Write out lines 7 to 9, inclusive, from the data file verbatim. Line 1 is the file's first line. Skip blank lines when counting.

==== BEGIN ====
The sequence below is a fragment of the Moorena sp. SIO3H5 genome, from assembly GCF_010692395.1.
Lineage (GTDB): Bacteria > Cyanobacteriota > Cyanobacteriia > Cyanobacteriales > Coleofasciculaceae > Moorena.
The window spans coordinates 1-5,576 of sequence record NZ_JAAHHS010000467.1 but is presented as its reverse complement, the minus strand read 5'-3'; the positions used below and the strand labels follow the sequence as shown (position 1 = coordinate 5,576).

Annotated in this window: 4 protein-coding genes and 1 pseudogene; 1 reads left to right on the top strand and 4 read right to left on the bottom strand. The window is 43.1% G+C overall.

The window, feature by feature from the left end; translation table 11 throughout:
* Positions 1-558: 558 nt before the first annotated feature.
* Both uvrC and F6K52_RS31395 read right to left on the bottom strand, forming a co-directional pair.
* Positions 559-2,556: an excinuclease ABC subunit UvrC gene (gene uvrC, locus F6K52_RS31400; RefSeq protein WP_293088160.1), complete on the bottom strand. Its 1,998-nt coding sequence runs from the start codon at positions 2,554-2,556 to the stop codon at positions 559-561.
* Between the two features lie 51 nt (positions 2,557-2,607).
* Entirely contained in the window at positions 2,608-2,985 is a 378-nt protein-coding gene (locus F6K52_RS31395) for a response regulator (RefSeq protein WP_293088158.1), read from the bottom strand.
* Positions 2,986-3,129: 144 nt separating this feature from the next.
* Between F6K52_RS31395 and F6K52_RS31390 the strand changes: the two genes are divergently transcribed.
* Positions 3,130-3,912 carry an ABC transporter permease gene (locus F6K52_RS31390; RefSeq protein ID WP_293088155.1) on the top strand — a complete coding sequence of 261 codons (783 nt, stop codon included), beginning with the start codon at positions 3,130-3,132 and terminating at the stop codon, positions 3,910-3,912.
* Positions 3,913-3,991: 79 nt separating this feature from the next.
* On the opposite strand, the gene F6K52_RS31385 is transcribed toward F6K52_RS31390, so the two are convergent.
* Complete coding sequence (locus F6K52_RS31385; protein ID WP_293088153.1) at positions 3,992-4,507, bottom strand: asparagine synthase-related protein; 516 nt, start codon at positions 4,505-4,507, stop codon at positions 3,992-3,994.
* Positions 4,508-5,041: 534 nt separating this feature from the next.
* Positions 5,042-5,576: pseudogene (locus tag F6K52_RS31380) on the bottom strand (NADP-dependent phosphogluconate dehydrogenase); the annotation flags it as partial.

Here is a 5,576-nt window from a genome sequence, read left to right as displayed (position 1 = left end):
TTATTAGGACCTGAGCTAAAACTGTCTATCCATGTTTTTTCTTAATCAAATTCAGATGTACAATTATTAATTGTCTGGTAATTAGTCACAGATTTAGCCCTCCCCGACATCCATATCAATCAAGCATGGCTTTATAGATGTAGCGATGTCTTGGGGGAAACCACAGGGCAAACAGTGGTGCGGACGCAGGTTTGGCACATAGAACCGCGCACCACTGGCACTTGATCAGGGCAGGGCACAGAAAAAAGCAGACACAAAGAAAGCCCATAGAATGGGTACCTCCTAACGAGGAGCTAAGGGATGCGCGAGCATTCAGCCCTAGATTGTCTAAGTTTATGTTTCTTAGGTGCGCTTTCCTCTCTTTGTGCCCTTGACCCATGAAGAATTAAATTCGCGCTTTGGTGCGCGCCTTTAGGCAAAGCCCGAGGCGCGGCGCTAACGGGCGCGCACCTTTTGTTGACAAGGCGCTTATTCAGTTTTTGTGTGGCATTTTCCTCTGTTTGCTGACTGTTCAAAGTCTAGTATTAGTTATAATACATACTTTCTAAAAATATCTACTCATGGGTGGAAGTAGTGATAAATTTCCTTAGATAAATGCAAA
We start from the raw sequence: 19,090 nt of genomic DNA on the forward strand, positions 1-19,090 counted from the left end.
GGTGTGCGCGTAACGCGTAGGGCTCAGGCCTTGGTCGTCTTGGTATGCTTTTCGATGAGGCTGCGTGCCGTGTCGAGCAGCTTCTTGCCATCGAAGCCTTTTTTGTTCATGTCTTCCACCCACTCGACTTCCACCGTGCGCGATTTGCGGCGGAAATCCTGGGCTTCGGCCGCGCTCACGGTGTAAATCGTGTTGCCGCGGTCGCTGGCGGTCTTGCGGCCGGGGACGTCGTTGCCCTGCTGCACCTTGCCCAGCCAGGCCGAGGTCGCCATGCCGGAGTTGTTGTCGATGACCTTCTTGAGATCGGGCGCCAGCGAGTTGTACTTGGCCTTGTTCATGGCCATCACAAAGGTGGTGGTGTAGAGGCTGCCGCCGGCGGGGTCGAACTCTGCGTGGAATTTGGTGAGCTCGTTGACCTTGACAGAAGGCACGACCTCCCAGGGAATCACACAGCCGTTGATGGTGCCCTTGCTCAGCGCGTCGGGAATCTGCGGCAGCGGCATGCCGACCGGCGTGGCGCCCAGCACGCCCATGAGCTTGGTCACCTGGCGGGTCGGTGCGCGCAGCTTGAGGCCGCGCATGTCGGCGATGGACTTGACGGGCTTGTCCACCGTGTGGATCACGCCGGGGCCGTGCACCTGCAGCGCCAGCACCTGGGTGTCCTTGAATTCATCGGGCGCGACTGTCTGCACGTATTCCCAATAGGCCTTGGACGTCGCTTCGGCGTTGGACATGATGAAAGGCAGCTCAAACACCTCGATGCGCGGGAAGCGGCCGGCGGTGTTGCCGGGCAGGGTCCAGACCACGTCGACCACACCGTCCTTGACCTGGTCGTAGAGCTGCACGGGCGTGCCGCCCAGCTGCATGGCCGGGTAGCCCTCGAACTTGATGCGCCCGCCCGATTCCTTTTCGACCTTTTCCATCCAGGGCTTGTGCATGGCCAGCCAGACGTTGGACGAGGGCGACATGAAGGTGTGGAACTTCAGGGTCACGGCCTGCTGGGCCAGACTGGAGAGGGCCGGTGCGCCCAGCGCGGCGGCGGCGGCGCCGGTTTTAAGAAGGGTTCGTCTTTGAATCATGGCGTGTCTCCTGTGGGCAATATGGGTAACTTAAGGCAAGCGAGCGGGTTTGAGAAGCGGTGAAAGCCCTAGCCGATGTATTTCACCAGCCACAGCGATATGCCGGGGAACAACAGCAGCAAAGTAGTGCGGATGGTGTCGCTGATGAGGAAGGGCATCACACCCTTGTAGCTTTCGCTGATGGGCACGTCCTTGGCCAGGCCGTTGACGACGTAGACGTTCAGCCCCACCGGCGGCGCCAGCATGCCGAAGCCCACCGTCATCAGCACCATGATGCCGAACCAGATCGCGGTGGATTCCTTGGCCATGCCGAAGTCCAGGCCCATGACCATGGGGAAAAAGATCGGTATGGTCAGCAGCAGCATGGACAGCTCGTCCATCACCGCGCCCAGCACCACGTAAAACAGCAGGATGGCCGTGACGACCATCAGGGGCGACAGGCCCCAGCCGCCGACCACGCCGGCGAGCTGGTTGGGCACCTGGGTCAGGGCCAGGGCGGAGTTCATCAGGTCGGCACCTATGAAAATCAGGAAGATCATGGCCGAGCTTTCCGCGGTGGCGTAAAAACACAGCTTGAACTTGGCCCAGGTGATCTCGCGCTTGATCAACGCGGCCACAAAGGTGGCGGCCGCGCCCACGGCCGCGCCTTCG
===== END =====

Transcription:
* Both uvrC and F6K52_RS31395 read right to left on the bottom strand, forming a co-directional pair.
* Positions 559-2,556: an excinuclease ABC subunit UvrC gene (gene uvrC, locus F6K52_RS31400; RefSeq protein WP_293088160.1), complete on the bottom strand. Its 1,998-nt coding sequence runs from the start codon at positions 2,554-2,556 to the stop codon at positions 559-561.
* Between the two features lie 51 nt (positions 2,557-2,607).